Once you have searched our vacancies and found a job you would like to apply for, read all the guidance on this page carefully.
To apply for a job, you must complete an application form. This ensures that everyone gives information in the same format and allows us to assess your application in a standard way. Please fill in the form as fully and accurately as possible.
Completing your application form:
Try to complete all parts of the application form. If some sections of the form do not apply to you, enter N/A (not applicable) in the spaces provided.
Almost all communication during the recruitment process is via email and text so it is important that you supply a correct email address and mobile phone number if you have one.
Each job we advertise is based on a job description and person specification. The job description lists the main types of duties and responsibilities of the post. The person specification outlines the skills, knowledge, experience and qualifications that you will need for the job. Read these documents thoroughly and take a look at our values, as well as any other information provided.
Once you understand the requirements, please ensure your application accurately reflects where and how you match them. We shortlist applicants against the job description and person specification, so give examples to demonstrate how your skills and experience are relevant to the job you are applying for and how and where you have used them.
Provide information on any relevant experience from your present or previous jobs. You can include skills and experience gained from community or voluntary work, work experience, leisure interests and activities in the home.
Ensure you tell us about your education and the training you have received, both formally and informally.
An important section is on ‘Supporting information’. Don’t ignore this section of the form as you can use it to tell us about you, your qualifications and experience in relation to the specific post you are applying for.
Where jobs involve working with or around patients, if we formally offer you a job, we will apply for a Disclosure and Barring Service check on you. At the same time, we would be applying for an occupational health check on applicants who have been offered posts.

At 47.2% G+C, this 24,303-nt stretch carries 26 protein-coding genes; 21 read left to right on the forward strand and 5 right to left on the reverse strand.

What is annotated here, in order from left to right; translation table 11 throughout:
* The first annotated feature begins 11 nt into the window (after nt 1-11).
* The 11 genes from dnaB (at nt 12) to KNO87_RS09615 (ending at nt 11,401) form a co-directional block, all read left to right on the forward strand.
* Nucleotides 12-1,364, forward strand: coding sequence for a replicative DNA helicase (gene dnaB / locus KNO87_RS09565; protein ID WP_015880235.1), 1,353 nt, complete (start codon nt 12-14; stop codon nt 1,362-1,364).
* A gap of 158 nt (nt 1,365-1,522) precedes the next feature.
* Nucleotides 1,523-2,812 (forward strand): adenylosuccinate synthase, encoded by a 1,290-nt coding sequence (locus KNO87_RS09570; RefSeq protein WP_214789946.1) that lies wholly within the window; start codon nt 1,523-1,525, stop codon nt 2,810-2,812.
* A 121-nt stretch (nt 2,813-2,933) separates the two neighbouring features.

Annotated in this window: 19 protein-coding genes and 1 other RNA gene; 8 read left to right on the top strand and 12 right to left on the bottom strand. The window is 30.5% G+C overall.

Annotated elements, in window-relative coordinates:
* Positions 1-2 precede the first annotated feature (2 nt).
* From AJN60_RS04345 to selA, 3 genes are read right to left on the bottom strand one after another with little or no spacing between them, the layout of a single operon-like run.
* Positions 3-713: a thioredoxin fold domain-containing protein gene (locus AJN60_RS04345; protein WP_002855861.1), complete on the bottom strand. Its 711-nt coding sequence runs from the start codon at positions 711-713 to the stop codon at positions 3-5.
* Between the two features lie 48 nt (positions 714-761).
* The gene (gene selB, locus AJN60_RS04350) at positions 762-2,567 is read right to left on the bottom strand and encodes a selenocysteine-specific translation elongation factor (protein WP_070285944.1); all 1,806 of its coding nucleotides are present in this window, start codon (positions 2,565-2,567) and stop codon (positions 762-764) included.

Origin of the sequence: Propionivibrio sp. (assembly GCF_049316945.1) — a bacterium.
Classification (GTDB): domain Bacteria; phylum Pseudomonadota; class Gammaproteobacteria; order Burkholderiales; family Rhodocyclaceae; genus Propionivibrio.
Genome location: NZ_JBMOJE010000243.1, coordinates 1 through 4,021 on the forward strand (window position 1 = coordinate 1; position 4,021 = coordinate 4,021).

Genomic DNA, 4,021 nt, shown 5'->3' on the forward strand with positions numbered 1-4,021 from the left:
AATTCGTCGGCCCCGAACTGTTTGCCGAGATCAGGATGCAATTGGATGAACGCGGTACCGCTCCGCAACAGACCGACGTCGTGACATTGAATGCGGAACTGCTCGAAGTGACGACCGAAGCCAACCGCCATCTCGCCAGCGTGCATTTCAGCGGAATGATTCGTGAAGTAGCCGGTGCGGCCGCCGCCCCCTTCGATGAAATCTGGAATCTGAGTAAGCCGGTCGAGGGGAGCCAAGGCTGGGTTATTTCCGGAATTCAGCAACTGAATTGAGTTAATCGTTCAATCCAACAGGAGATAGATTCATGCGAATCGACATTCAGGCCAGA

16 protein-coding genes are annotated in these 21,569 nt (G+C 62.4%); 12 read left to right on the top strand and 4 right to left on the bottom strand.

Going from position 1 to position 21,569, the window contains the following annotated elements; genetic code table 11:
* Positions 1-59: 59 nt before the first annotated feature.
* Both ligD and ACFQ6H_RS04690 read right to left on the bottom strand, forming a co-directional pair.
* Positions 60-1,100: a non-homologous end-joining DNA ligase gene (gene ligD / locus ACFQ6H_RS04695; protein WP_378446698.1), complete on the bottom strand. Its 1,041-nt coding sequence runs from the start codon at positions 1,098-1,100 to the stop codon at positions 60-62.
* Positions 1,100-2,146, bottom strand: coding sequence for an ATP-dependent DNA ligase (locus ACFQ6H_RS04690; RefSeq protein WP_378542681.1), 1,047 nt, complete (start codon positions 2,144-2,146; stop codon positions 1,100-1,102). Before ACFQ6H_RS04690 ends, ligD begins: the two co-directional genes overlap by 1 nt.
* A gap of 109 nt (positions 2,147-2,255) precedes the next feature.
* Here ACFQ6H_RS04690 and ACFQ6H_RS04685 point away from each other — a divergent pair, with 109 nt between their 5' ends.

References are an essential part of the recruitment process and can cause long delays in applicants becoming our employees. Please make sure you check the information you have supplied for your referees and also ensure you have covered the last three year time period with the referees provided.
If you’ve submitted a good application, you may be invited to come to an interview. This section gives some tips on how to prepare and what to expect at your interview.
For some vacancies you will be invited to come to an assessment event rather than a standard interview.
Preparing for your interview
Do your research about our Trust and services and especially the department you are being interviewed for. Prepare for the interview questions. Read through the job description, person specification and your application. The questions you are asked may relate to these documents, so have a think about what you might be asked.
Think about your appearance
It’s not just what you say that makes an impression; it’s also how you look. Make sure you are dressed appropriately for your interview. Plan your journey. There can often be delays, so leave plenty of time so you don’t get caught out. If you’re early, you can always spend the time going through your notes. If you are delayed for any reason, make sure you call ahead to let your interviewers know.
First impressions count
Be friendly but professional, smile, even if you’re nervous inside – it helps you to relax and makes you look more approachable and enthusiastic.
Be aware of your body language
Make eye contact, but don’t overdo it and make sure you address everyone in the room. Avoid pointing or using gestures too much to emphasise a point, which can distract the interviewers from your answer. Don’t fold your arms; this can make you appear nervous, defensive or even a bit uninterested.
Most of our interviews are structured, with each interviewer having a number of questions to ask. Think about how you answer your questions. Don’t ramble, but don’t be so brief that the interviewers have to continually prompt you for more information.
Try to keep to the point and make sure you are actually answering the question. If you do not have relevant experience of a situation, don’t be afraid to say so, but suggest what you would do in that situation or think of another way to demonstrate your ability or the skills they are looking for.
Equally, if you don’t understand a question, ask for clarification. The interviewers may ask you questions about the information you submitted on your application form. They are likely to ask you about your current or last role and about any gaps in your employment. Don’t forget that this is also your chance to see if the role is suitable for you. Don’t be afraid to ask questions, for example about the role or development prospects.